Steven J. Battin: Intercommunal Ecclesiology
Steven J. Battin: Intercommunal Ecclesiology. The Church, Salvation, and Intergroup Conflict, Theopolitical Visions 27, Eugene, OR: Cascade Books, 2022, Pb., XI+243 S., € 29,–, ISBN 978-1-7252-5608-8
The title, “intercommunal ecclesiology” piqued my curiosity. Usually ecclesiologies define particular Christian traditions. If this ecclesiology aims to provide a bridge between Christian traditions, why not simply write “ecumenical ecclesiology”? This study takes “intercommunal” in its broadest sense, as an ecclesiology that locates the Church amidst all other human communities in our societies. The author, an Afro-American Roman Catholic, sensitive to injustice and inequality by virtue of his own biography, signals the nearly inescapable conflict and violent interrelatedness of human groups, often including the church. Writing from “the underside of modernity,” he seeks to complete “the unfinished project of decolonization” (18–19). His guiding questions are, what is God’s purpose in creating yet another human group amidst all the others? What is God’s soteriological intention in creating this new community, the Church?
The project proceeds in three phases. Phase one investigates intergroup relationships. Phenomenologically, the Church is one among many human groups, with its own distinctive culture, beliefs and practices. At the group level, “sin” is not primarily an individual, interior conception but a mechanism of moral exclusion as a major cause of violent intergroup relatedness. “Moral exclusion occurs when individuals or groups are perceived as outside the boundary in which moral values, rules and considerations of fairness apply” (20–21). Moral exclusion functions at the biopsychosocial level to shape our in/outgroup perception, our belonging and self-identity, and our parochial altruism. This mechanism underlies the dynamics of inequality and discrimination, and may be triggered by persecution or trauma. It may lead to infrahumanization, the tendency to perceive ingroup members as more human than outsiders, often a precursor to outgroup violence. Such forces in church history actively shaped the perception of “Church.”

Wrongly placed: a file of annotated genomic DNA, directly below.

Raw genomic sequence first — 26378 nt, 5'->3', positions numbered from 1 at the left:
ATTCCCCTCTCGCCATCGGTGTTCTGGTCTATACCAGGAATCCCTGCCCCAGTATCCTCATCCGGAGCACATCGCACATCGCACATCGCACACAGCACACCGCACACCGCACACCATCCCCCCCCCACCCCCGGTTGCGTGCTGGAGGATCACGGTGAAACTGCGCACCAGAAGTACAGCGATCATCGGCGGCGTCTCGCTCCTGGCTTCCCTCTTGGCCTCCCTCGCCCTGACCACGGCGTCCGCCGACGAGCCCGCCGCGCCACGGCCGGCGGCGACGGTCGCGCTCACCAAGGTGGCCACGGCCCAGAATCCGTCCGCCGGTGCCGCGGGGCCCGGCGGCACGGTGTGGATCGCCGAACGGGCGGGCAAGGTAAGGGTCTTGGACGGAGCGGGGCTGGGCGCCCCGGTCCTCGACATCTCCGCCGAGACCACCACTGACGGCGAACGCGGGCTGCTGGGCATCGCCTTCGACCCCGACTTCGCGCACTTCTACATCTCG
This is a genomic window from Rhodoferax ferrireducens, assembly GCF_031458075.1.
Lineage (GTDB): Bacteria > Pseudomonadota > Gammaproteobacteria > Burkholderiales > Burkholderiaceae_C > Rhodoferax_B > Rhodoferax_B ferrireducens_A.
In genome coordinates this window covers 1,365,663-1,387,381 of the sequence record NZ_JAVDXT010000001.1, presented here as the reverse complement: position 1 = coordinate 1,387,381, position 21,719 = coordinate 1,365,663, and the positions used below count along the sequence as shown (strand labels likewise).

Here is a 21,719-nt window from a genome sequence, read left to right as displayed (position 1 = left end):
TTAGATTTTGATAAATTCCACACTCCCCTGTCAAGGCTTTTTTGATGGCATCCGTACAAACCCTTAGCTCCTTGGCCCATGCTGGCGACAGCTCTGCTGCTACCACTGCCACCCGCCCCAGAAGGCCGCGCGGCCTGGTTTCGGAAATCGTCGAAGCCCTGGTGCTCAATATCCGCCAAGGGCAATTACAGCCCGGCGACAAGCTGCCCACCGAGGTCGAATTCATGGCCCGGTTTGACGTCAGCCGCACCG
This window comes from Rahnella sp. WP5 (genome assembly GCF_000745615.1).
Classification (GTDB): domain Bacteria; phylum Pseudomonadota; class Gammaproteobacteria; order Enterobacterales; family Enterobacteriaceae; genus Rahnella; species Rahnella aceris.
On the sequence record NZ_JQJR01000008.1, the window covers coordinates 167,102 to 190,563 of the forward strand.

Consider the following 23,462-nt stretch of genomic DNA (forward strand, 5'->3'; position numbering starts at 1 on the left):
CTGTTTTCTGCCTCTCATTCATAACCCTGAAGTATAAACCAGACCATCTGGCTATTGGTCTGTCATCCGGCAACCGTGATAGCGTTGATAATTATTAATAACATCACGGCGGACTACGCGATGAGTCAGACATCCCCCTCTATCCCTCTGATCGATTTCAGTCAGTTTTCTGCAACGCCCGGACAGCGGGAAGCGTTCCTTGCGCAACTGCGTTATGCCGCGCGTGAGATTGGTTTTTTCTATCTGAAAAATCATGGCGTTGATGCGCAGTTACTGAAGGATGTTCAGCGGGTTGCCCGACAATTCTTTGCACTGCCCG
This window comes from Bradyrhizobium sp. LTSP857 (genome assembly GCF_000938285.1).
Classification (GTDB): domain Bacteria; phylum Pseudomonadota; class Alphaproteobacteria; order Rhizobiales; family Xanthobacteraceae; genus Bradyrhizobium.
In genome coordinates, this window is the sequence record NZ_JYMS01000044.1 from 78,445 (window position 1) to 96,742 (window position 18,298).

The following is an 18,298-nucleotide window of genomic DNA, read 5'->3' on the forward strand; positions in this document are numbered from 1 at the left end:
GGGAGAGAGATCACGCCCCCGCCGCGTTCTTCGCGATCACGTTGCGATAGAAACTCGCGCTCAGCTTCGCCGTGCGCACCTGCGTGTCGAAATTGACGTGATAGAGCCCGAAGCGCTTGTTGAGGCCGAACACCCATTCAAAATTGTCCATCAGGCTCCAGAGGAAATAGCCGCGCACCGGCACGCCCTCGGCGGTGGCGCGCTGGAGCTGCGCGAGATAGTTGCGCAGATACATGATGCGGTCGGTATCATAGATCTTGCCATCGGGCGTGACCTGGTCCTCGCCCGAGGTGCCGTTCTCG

Phase two explores salvation as a human experience in a disclosive divine encounter. Such “originary experiences” shape the life-world of all religious groups, but with the rise of modernity, Christians began to view all others as not having true access to the divine. This engendered Western infrahumanization, leading to intergroup violence. Salvation, then, is God’s response to this intergroup violence, which is not primarily a doctrine or belief, but a theologal event in which divine and human action flow together. Salvation pertains “to the preservation of life and the creation of right interrelationship” (108) and is a patterned series of events. As testified in the Exodus as well as in Jesus’ ministry, God hears and sees the problem, God takes decisive action to restore life and right relationships, along with human co-agents, and in a concrete historical process full of eschatological hope. This structure of salvation becomes the protocol of intergroup interaction for God’s new community, the Church, participating in the divine ministry of reconciling the world.
Phase three connects the argument with the identity and mission of the church. The church’s identity is formed in the originary experience of Jesus and the human group he initiated. Pentecost provided the theological affirmation and spiritual empowerment of this community, as it moved into the world. Christ acted to ‘save’ this community in Paul’s Damascus Christophany, to bring life and right relatedness through the Church to the world. Here, Paul discovered the reality of the Church as Christ’s Body, indicating that the Church is Christ’s collective embodiment to participate in Christ’s ministry of reconciliation for the world. Battin’s study offers a phenomenological ecclesiology for understanding the identity and purpose of the church at the intersection of social psychology, biblical studies and early (eastern) patristics. His approach fits well with practical theological attention to human experience and groups. The church as the Body of Christ is God’s co-agent in bringing salvation to the world. Battin thus positions the Church as God’s response to the problem of violent intergroup relatedness. His approach aligns nicely with an incarnational, missional ecclesiology, although he does not use missional language.
Jack Barentsen, Professor Practical Theology, Evangelische Theologische Faculteit, Leuven (Belgium)